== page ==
Libya’s Oil

Libya has been in conflict for almost as long as anyone can remember, and it’s just now starting to slow down. Does that mean that their oil production will get back to normal?

Libya is one of the world’s biggest exporters of oil, so the shortages recently have been no surprise. Libya has had political conflict for almost all of recent history, and the latest has shut down the Zuetina oil terminal, a key Libyan provider of crude oil. The company stated that they would resume production, with a “lifting of the force majeure”, which essentially means that they are able to work again.

Earlier in the year, some oil fields were occupied by an armed group, but they were reopened in March. Libya has the 9th largest oil supply of any country in the world, and it has continuously been shut down in different areas due to the conflict. The recent shutdown was due to a group who entered the terminal and forced employees to stop work. Oil prices have been high recently, but the reopened terminal should bring the prices down a little. Prior to the shutdown, the company was making about 1.2 billion barrels of oil. The company has asked for conflict to stop around their oil production in order to keep oil production high.

A Libyan oil facility that previously sold to the U.S. as early as 1973 (The Central Intelligence Agency, Public domain, via Wikimedia Commons)

The Libyan national Oil company stated that they did not know much about the group who invaded the group more recently. The previous one was established to be an armed group, but the most recent one was by a group who the company knows nothing about. The conflict has been increasing recently, and although it has not exactly been peaceful in Libya, there has been much more war in the past, and fears of that coming back are increasing. There are militias that are becoming closer and closer to fighting, and aside from a war, this would also cause a huge decrease in their oil productions. No one wants a war, but the results may be easy to see worldwide if the price of oil saw what would likely be a huge increase.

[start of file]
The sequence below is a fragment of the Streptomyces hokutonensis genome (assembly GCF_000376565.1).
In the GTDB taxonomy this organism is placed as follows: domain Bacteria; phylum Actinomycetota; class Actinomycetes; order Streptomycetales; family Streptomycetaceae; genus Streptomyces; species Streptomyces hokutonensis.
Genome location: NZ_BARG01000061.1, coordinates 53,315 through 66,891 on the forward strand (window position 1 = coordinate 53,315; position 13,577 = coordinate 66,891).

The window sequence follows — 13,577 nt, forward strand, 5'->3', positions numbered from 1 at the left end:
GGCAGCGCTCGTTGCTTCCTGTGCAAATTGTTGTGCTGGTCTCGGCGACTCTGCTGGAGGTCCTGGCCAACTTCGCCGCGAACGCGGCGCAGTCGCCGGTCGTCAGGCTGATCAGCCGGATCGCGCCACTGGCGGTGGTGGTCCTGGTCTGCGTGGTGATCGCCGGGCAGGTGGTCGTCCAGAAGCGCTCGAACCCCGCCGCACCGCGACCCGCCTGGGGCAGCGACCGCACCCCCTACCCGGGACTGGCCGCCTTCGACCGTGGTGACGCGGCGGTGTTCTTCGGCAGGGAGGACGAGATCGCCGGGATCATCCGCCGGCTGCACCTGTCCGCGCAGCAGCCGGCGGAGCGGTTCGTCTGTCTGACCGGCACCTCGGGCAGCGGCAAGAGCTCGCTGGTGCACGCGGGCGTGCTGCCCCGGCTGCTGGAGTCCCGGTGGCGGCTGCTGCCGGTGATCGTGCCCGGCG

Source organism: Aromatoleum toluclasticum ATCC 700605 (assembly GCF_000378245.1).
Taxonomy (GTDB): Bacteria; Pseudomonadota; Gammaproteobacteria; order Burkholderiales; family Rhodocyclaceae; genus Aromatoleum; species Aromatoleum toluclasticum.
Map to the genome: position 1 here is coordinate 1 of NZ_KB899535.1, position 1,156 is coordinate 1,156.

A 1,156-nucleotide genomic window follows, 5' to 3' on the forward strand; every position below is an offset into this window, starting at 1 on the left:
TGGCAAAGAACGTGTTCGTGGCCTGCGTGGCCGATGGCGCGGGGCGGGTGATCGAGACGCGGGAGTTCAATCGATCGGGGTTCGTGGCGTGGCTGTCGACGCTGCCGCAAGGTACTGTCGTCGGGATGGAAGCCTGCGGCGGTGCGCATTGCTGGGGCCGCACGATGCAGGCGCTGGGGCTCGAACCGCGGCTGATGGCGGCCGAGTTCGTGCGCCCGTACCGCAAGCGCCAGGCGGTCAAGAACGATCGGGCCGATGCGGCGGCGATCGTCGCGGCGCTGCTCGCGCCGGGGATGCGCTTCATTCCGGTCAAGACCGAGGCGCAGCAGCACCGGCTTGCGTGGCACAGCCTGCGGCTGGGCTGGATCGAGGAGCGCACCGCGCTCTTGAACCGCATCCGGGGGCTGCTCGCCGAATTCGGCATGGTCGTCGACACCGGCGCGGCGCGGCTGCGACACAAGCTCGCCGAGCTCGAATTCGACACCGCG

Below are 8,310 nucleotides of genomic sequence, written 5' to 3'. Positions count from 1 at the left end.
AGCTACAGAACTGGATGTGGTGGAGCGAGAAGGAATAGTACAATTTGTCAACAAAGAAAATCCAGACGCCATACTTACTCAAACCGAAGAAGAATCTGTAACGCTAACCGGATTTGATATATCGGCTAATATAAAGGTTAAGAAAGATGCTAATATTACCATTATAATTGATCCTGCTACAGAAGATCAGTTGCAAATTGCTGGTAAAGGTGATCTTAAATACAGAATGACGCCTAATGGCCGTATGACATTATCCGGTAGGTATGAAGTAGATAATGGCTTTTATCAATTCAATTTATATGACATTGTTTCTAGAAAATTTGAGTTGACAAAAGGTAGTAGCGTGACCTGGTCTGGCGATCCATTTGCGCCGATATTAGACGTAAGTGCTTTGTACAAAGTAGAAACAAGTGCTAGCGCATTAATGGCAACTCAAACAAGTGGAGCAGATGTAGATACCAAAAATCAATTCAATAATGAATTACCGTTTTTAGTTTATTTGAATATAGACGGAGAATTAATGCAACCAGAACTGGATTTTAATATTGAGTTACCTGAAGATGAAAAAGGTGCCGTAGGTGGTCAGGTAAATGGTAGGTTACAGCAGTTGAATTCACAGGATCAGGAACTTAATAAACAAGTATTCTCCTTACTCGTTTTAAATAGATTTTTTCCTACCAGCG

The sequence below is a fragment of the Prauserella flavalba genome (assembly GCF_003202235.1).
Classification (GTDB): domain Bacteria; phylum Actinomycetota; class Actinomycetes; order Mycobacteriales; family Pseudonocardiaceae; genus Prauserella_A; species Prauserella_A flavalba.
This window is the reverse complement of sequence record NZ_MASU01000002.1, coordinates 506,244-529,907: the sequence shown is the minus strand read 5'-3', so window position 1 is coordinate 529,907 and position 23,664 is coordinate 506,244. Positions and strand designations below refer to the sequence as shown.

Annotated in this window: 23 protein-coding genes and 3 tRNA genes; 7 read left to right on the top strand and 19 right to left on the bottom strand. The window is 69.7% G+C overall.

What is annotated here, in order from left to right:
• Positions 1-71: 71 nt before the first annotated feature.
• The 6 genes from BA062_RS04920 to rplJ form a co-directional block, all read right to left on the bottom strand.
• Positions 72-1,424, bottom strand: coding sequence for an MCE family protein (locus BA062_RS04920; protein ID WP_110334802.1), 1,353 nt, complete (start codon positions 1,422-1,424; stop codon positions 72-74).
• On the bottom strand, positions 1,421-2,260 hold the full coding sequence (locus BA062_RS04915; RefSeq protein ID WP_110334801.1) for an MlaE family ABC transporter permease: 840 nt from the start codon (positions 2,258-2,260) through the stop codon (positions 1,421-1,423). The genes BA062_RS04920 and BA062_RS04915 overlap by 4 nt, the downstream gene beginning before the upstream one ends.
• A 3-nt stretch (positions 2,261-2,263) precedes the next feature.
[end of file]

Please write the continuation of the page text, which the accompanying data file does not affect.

Libya’s current flag, established after it was changed from a solid green flag (Various  The SVG code is valid. This vector image was created with a text editor., Public domain, via Wikimedia Commons)

The oil reserves in Libya tend to be sought after by revolutionaries and other groups who want to establish a presence as a powerful force in Libya. This results in huge slows in the oil industry much too often. Previously in the country, there was a civil war to get rid of the government established by Muammar Gaddafi. The civil war was horrible for the country, there was constant violence everywhere, and of course its oil industry suffered as well. Oil terminals and refineries were neglected and left alone during the fighting. The civil war just about destroyed the country, and it would be impossible to try and keep the oil industry working. Even if the pipelines and refineries weren’t destroyed in fighting, there hasn’t been even close to enough maintenance to keep them up-and-running. The industry is still partially intact, due to the massive Libyan oil reserve, but production is beginning to come back to life. Formerly, they were only producing about 100,000 barrels of oil a day, but the number is starting to get back up with the other oil giants in nearby areas.